However, after five years in New Zealand, this self-assuredness suddenly didn't seem to be there in me as the conversation continued. Yes, there have been some challenging situations that may have contributed to this over the past year, but ultimately I'm five years more experienced than I was before. However, it was as almost as though I no longer believed I had what it took, and with five years working in New Zealand, I was 'out of the game.'
Although in my heart, I knew the creativity was still bursting to come out, I felt nervous to take a risk, to share my creativity. I'd started to believe that the place I was in and the country I was in simply wasn't enough. But surely the creative call on my life isn't determined by WHERE I am, it is determined by how I step into my God-given calling and travel the path I'm meant to travel, with the gifts I've already been given.
As I was talking on the phone, I could hear that small tiny voice whispering to me, 'you're no good' and 'who are you to share your ideas with her' – but at least the first step was identifying that that small voice was feeding me lies – none of that was truth.
Yet, some small seed had been allowed to be planted. Somewhere in my heart, I'd allowed a space for a tall poppy to grow, that I then continued to cut down daily and keep a shrunken version of the idea of myself. Diminishing the huge dreams that God had planned. I was the one snipping that poppy head away myself.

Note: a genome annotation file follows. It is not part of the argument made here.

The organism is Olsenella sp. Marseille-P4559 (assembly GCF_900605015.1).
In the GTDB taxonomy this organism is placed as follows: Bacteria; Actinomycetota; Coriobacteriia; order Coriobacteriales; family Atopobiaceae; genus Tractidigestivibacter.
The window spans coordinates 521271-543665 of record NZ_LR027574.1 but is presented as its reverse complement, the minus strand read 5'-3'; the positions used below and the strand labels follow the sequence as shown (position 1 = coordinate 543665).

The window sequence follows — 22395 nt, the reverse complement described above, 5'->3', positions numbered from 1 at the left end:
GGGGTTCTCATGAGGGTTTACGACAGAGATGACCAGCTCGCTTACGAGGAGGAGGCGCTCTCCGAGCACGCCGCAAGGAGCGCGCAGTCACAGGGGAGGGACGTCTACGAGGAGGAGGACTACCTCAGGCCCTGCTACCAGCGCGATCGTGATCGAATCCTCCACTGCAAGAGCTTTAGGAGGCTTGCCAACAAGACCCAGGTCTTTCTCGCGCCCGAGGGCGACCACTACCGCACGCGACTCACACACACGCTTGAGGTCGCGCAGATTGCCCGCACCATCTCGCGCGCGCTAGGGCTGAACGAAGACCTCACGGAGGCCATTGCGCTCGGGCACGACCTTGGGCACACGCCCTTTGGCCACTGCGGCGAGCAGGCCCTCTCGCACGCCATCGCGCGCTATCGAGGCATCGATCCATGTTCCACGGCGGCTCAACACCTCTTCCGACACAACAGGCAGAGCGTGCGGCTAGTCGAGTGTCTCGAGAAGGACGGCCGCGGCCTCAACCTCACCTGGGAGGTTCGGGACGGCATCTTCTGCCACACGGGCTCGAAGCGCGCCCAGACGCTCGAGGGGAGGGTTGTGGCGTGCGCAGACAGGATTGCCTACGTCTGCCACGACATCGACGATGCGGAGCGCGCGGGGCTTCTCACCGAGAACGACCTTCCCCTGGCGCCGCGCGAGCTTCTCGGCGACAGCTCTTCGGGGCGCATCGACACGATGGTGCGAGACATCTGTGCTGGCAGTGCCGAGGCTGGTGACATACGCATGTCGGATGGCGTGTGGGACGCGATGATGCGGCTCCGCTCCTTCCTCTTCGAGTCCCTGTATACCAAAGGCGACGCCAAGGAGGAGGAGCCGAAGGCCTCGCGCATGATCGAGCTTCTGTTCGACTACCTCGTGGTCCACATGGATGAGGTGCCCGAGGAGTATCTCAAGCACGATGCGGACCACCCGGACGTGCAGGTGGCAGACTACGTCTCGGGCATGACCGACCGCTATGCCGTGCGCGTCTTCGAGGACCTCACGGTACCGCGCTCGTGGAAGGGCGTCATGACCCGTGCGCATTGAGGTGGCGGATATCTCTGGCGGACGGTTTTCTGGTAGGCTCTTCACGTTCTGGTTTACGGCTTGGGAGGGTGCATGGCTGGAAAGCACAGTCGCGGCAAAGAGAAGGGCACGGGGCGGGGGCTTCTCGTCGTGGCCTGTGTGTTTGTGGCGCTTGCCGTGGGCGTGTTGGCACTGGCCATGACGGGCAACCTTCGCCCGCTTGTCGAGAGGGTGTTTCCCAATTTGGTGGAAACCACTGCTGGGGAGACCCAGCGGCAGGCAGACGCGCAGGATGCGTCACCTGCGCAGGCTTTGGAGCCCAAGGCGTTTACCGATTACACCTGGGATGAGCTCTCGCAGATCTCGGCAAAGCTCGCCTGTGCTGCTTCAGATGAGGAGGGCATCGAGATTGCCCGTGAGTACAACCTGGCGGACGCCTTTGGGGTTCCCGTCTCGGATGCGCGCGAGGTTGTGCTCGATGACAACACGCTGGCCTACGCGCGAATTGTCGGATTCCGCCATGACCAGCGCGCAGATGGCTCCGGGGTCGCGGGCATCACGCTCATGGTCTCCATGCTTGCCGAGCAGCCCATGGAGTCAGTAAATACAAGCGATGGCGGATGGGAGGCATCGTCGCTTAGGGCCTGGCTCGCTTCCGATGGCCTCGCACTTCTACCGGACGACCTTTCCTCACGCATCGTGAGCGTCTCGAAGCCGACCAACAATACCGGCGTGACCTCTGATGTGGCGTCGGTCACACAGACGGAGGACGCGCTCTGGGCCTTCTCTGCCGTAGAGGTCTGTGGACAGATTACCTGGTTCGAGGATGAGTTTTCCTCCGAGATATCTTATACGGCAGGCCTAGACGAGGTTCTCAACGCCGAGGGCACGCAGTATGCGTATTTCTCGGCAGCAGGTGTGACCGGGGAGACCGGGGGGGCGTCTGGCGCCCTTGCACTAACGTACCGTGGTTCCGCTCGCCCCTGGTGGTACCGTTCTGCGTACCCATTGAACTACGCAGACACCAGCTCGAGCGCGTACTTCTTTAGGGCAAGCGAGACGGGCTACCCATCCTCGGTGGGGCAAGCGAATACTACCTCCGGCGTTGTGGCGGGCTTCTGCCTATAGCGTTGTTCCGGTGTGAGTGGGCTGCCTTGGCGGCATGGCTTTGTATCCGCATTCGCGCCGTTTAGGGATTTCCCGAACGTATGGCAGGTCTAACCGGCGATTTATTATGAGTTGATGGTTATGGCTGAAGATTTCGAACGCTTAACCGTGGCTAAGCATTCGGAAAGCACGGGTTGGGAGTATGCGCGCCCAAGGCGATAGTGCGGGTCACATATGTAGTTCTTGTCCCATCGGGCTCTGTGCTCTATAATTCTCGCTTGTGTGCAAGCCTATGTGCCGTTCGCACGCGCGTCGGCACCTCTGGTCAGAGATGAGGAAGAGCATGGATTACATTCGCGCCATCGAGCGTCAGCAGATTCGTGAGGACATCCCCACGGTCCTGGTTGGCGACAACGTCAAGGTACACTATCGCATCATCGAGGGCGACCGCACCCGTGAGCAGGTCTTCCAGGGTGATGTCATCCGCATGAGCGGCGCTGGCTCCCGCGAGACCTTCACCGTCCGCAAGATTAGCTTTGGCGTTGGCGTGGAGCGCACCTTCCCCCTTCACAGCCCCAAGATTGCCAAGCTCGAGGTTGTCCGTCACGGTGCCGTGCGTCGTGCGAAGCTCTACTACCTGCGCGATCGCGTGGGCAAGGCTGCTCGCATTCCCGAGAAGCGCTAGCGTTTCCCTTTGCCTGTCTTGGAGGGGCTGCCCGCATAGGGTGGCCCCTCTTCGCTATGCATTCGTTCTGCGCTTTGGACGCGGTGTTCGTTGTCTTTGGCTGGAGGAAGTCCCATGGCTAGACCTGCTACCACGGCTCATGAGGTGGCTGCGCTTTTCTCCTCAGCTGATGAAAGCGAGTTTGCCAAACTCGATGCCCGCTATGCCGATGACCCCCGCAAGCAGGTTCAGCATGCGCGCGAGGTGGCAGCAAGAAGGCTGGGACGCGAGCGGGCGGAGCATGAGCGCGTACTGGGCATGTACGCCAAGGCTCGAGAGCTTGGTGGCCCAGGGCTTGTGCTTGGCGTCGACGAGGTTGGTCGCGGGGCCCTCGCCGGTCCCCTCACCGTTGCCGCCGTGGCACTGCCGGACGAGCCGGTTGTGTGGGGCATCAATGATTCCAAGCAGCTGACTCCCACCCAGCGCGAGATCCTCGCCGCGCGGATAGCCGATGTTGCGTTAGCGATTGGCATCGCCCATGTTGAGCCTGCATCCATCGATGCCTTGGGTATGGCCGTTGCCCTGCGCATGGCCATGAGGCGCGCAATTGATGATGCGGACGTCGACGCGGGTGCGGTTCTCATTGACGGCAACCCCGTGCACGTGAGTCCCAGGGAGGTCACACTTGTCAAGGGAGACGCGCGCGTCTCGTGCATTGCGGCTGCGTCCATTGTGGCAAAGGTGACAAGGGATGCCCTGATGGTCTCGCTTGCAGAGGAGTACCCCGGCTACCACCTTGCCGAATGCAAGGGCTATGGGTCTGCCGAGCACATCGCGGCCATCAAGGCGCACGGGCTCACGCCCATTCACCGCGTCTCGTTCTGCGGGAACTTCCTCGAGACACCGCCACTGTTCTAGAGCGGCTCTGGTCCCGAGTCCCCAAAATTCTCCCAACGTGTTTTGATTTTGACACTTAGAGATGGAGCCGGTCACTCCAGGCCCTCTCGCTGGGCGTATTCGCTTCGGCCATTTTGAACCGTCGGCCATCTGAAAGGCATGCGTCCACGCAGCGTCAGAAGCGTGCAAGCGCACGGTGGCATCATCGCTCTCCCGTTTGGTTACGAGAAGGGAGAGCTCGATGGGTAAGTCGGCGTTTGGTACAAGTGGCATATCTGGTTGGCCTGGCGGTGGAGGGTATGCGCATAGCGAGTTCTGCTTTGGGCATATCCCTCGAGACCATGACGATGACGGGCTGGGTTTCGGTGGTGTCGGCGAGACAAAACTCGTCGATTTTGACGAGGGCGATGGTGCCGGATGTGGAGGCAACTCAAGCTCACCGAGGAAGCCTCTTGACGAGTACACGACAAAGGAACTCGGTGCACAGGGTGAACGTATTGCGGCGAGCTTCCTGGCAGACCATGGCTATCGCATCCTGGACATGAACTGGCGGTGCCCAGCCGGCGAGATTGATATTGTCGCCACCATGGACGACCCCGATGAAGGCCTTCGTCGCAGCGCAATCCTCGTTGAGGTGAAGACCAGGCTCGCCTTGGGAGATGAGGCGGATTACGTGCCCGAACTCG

If I'm squashing my own dreams away, and limiting my own ability, what does that look like for a nation, a church, if all the members are to do the same?
Does it mean we all have to leave New Zealand to be validated in who we are professionally and personally? What if we never leave New Zealand to work? Is our work somehow not really creative enough because we didn't have overseas experience? Will we always play the underdog to Europe and America, not really believing in our hearts that we can easily equal what they create.
Perhaps that's part of the reason we as Kiwis love the All Blacks so much. Lorde even. Sir Peter Jackson. There are certainly some incredibly talented and creative Kiwis with attitude putting it out there, not needing to be falsely humble, because they are stepping into what they excel in, without having to compare themselves. There is no doubting their own creativity.
My response to my friend was rooted in an insecurity that came up and as she emailed me later, 'stamp out where it's from, look at where God wants to work healing, and see the exciting places that God is beckoning you to the next level'.
She finished on, 'You have what it takes!'
If we truly believe we have what it takes, it could be enough to change a nation.
Originally from The Lake District in the UK, Amanda works in Publishing in Auckland and is passionate about seeing Christians bring salt and light into the media, arts and creative industries.
Amanda Robinson's previous articles may be viewed at www.pressserviceinternational.org/amanda-robinson.html